Journalists have a great shorthand for “I have no idea what belongs here, but something does.” When they plan to add more information later, they type TK, a funky abbreviation for “to come.”
When my writers worry that they won’t have enough material to fill their 15 minutes a day, I tell them to sit down at the keyboard and type:
I have no idea what to write about.
And keep typing that sentence until one of two things happens:
- The ding on the timer signals the end of your 15 minutes, or
- You get an actual idea.
I’ve never had to employ this trick myself, but I suppose there’s always a first time.
Coming back from what passes for a vacation in my overworked life, I found it difficult to tap back into work mode. Perhaps because I tried to do it on a Saturday. Well, hey—I’d been away from my office for 10 days. I was supposed to stay away two more just because the neighbors call it a “weekend”?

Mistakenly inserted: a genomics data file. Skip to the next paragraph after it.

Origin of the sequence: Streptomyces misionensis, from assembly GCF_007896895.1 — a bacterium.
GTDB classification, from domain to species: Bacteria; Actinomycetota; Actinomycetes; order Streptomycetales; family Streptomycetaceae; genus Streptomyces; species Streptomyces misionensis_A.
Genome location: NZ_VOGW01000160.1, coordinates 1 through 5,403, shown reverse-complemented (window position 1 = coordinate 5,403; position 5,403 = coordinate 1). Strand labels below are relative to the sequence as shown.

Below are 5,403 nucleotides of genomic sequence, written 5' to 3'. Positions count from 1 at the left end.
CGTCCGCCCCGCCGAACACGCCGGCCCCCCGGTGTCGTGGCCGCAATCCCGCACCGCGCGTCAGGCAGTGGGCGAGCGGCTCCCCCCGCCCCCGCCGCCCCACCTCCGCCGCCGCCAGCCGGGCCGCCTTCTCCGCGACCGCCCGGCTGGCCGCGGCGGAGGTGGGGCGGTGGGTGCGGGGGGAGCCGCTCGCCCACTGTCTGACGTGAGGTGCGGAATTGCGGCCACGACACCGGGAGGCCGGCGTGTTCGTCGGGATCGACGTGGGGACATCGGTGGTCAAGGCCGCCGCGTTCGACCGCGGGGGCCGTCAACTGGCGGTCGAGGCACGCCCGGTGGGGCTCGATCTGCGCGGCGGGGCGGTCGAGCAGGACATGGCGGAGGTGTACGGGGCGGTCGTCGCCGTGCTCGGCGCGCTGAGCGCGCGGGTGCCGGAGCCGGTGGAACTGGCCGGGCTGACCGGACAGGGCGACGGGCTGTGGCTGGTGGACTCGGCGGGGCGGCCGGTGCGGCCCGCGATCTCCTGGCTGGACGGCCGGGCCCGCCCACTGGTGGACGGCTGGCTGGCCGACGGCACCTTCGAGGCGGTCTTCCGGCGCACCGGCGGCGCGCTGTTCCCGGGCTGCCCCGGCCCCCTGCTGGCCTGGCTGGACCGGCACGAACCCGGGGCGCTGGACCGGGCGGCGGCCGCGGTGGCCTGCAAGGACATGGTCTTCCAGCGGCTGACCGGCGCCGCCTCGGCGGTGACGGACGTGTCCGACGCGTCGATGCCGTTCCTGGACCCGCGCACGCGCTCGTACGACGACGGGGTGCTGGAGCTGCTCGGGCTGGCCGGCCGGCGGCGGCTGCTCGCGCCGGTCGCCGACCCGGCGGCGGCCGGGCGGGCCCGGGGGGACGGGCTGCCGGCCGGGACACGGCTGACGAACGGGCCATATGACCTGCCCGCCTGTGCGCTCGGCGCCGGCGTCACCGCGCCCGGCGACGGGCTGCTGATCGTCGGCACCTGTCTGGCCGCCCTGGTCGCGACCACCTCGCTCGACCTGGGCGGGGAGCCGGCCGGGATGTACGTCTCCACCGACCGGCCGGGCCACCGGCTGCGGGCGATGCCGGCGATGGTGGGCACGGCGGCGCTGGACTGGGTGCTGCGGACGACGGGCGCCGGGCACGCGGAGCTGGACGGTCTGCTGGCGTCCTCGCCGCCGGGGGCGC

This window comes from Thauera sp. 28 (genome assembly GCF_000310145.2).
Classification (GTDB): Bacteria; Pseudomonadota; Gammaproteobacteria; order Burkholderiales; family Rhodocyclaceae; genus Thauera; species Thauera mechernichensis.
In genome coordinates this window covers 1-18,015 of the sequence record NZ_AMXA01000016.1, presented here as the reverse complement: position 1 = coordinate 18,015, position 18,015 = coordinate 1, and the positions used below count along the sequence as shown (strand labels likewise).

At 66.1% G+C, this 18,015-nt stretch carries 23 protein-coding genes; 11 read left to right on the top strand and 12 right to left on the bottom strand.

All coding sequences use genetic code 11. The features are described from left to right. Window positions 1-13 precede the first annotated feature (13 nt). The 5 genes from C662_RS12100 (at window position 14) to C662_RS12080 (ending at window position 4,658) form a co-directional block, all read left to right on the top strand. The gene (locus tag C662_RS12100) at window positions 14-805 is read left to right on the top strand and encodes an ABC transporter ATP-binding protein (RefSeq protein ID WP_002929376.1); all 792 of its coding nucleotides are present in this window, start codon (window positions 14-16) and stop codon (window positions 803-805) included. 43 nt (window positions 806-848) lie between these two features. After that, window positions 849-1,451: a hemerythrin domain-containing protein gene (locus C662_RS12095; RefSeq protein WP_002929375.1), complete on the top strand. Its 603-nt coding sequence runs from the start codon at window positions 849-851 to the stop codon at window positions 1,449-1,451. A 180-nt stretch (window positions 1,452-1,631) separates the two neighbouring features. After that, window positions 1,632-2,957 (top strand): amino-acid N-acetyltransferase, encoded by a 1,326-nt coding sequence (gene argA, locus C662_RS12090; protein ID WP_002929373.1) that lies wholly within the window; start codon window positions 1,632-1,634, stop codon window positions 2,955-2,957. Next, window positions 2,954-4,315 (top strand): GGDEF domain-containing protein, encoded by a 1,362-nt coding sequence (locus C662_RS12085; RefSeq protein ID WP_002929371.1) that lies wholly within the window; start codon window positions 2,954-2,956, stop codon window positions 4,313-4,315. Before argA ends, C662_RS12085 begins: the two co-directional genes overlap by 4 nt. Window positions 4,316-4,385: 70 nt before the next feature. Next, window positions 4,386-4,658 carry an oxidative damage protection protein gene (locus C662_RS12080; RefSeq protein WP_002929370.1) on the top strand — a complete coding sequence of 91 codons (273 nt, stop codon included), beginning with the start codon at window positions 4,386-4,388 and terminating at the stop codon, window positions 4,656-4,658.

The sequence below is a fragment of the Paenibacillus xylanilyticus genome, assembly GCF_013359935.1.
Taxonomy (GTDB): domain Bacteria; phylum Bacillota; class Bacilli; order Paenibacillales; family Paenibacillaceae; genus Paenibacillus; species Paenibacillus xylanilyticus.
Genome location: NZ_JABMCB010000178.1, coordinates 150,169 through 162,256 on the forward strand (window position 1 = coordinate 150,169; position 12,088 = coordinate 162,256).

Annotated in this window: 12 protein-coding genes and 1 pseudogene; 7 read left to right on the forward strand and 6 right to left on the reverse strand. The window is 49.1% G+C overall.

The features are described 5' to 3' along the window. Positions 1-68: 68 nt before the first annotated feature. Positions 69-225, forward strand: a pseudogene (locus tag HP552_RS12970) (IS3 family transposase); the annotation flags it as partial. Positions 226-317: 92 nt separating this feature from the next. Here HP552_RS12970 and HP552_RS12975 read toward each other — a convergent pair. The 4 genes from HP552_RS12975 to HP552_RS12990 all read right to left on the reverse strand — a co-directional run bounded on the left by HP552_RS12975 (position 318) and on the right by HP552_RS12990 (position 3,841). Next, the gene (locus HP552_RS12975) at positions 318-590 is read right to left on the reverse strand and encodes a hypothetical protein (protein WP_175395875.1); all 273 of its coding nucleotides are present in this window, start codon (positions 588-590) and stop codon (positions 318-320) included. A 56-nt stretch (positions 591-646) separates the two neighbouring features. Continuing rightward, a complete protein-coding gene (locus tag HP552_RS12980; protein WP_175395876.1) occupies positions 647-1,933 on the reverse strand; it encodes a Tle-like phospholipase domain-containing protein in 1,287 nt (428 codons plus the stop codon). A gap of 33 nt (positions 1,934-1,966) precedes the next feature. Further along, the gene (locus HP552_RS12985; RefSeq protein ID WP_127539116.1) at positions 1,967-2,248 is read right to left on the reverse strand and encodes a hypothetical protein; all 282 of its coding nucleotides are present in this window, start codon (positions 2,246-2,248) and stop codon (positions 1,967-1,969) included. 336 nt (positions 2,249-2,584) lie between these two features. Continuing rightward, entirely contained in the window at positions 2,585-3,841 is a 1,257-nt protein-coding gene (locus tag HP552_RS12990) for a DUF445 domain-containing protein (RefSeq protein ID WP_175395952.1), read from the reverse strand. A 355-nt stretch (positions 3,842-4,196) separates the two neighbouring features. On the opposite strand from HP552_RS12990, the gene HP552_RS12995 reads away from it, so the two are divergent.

So my mind kept saying TK.
And I couldn’t find my focus. No matter how hard I tried.
Two things I refuse to do with this TK state:
- Call it writer’s block
- Hide it.
Writer’s block doesn’t exist. I’ve written about that enough already.
But not every idea is a good idea; not every piece of writing will be brilliant. Case in point, today: I’m about 80% done with this blog and a good idea is still TK.
Sometimes my writers express amazement that I can write “so well” (their words, not mine) every day. Well, I don’t. I mean, hellloooooo.
Apologies to my readers who’ve had to wade through this. I thought about tossing this post in the digital trash, but I think we can extract some value from it.
When your idea is TK, focus on the C. As in the lowest acceptable grade for us Type-A folks.
You don’t have to be perfect every time. In fact, you can’t—no one can. So just get it done. Get a C. And wake up again tomorrow and write some more.